Advancing Excellence in Teaching, Learning and Leadership
Feature article
Five Takeaways from Most Likely to Succeed
 by Ryan Schubart

Greg Whiteley's documentary on education, Most Likely to Succeed, reenergized me as an educational leader. It inspires us to push forward in reimagining how our schools should educate students. Here are my takeaways:

Our system has not changed much in 124 years.
We still divide our core curriculum into four distinct courses as we did over a century ago. This division was based on the advice of 10 University heads whose decisions have defined education ever since. At the turn of the 20th century this design may have met the needs of society. However, today employers need independent thinkers capable of innovating and problem solving. When we approach a real problem, we do not first solve the math associated with the problem and then address the aspects that relate to social studies. We synthesize all of our skills to develop the best solution to the problem. 

We need to honor our students by making their work more authentic.
We treat our students as if they are not worthy of doing real work. Often they complete assignments that have no value to them or the world they live in. We ask them to work hard, only to present their work to one person who is likely grading over 100 similar products. The message we send is that student work is required for students to move forward in school but it is not important anywhere else. Students do not want to spin their wheels, practicing all the time without a chance to play in the actual game. They need opportunities to get their feet wet, trying multiple approaches and building confidence in their own skills and abilities. Many students are not yet sure what their strengths and weaknesses are because they have never really been put to the test. We need to allow students to create real solutions to real problems and receive feedback from real experts.

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This month's Book/Movie Review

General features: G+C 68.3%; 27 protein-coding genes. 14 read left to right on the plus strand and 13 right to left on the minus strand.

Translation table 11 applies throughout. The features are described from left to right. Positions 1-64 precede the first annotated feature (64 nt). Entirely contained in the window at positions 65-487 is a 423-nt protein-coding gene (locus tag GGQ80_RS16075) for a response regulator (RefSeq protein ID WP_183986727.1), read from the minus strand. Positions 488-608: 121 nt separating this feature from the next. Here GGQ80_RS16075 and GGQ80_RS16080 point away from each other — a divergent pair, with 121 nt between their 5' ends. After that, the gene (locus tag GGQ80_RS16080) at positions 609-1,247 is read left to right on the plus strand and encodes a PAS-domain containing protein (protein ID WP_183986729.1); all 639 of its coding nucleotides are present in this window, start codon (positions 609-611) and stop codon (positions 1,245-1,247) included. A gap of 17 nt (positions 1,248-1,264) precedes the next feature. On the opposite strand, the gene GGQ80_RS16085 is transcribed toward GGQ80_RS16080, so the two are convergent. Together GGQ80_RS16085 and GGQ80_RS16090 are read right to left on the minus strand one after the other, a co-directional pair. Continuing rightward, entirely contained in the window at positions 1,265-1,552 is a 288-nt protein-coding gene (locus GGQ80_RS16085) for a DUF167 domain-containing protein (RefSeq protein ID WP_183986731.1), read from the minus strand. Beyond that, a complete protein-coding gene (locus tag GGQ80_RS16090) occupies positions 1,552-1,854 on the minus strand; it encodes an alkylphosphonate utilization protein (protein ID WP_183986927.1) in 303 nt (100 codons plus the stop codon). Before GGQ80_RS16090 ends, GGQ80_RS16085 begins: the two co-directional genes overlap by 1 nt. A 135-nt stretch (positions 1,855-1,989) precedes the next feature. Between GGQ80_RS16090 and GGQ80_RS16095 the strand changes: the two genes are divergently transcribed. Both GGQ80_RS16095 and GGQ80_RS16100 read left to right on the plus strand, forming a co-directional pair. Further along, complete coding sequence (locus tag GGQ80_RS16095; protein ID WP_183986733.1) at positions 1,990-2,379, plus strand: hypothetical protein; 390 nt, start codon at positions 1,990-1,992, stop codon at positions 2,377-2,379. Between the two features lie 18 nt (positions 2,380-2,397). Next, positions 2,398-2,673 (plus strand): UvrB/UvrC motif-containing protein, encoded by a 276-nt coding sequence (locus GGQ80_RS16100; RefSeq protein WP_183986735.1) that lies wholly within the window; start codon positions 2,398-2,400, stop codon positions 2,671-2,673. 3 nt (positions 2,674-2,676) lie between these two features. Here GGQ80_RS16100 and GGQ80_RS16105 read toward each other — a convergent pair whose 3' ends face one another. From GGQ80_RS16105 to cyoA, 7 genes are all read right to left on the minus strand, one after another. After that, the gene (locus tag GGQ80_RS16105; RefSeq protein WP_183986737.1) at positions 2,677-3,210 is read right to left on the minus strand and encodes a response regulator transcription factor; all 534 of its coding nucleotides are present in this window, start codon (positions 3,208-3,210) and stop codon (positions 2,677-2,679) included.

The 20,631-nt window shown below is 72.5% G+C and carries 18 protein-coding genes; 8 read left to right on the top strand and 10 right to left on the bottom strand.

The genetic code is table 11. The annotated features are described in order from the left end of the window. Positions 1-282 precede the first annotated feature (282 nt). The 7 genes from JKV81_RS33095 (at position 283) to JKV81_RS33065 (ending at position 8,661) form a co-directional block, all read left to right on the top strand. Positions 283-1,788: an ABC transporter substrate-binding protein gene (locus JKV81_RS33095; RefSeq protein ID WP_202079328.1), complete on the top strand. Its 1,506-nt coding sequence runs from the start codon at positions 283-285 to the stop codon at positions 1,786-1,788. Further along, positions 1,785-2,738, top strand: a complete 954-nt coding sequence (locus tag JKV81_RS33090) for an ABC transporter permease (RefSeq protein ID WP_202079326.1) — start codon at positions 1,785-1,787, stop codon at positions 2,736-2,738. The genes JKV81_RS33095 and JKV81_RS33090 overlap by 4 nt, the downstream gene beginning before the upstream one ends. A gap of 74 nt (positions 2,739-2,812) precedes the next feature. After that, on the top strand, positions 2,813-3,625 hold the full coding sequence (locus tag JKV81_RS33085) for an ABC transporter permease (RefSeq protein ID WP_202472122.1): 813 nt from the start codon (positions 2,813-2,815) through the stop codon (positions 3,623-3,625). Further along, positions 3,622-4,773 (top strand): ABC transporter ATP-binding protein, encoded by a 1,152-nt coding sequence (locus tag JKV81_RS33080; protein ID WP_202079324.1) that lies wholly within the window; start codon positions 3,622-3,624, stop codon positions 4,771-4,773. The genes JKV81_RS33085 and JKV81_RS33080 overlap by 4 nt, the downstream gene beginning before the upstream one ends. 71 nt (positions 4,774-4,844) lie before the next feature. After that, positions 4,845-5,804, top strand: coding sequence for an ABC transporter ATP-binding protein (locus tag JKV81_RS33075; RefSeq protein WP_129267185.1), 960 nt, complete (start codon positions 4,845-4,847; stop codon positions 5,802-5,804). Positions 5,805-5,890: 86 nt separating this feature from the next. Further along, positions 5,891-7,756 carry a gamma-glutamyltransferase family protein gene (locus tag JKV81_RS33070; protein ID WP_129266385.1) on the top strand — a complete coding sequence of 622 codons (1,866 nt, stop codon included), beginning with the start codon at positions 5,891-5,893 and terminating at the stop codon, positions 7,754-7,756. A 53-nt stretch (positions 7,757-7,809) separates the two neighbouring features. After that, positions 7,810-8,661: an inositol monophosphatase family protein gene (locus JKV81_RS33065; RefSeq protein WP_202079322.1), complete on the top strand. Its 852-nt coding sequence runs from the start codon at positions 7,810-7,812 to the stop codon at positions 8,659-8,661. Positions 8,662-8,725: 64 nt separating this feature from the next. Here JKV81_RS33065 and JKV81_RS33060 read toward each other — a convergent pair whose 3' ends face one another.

One Child, One Teacher, One Book, One Pen
I Am Malala 
He Named Me Malala, 
Book and Film about Malaya Yousafzai
 by Phyllis Milne, VASCD Board of Directors

"When You Educate A Girl, The World Changes!"  According to UNESCO, more than 60 percent of the 110 million children out of school in developing nations are girls.  In 20 Prominent nations, gender inequality not only stifles the education of women, but also damages women's sense of self worth.  Girls in India, Cambodia, Nepal, Afghanistan, Chad, Papua New Guinea, Haiti, Egypt, and Guatemala face cultural and social challenges such as  child marriages,  domestic violence, and forced servitude.   In Pakistan, Malala's home, over half of the girls are not educated, and female employment rates are second lowest in the world (World Economic Forum Gender Parity Report).

He Named Me Malala opens by describing the Pakistani folk hero for whom Malala was named. The legendary Malala rallied and fought beside Afghani warriors who were victorious at the Battle of Maiwand in 1880.  The film continues with glimpses of Malala Yousafzai's family life and video of the schools her father founded as well as scenes from the hospital where Malala recovered after she was shot by the Taliban. 

In recognition of her courage and advocacy, Malala was recognized with the International Children's Peace Prize in 2013 and the Nobel Peace Prize in 2014.  Although she is certain she would be killed if she returned to her home in the Swat Valley, Malala continues to champion education for girls through public appearances and through the that supports educational advocates around the world.
"I speak not for myself, but so those without a voice may be heard." 
Yousafzai, M. (2013). I Am Malala. New York, NY: Little Brown and Company.  ISBN 978-0-316-32240-9
Guggenheim, D. (2015) He Named Me Malala. Produced by Imagination Abu Dhabi FZ and Participant Media (This 88 minute film is rated PG-13 due to description of the shooting.  The documentary has been listed with fourteen other films submitted to the 88th Academy Award in Best Documentary Feature category.)